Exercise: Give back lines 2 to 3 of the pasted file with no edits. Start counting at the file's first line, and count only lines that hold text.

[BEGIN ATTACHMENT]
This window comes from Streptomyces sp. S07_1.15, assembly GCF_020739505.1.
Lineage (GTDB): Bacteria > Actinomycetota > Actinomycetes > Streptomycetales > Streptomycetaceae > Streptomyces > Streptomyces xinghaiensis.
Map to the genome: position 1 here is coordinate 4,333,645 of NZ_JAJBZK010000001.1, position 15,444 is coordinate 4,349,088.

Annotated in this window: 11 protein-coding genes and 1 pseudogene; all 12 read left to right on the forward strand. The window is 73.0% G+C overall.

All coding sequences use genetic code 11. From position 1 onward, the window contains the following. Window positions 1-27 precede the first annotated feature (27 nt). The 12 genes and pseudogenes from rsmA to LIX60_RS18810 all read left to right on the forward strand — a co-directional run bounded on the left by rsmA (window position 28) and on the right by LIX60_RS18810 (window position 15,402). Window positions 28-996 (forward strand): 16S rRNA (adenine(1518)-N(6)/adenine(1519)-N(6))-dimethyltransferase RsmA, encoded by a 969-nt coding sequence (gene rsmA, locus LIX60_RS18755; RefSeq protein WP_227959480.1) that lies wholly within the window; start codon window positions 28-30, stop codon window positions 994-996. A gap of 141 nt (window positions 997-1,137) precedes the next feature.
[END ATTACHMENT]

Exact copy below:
Lineage (GTDB): Bacteria > Actinomycetota > Actinomycetes > Streptomycetales > Streptomycetaceae > Streptomyces > Streptomyces xinghaiensis.
Map to the genome: position 1 here is coordinate 4,333,645 of NZ_JAJBZK010000001.1, position 15,444 is coordinate 4,349,088.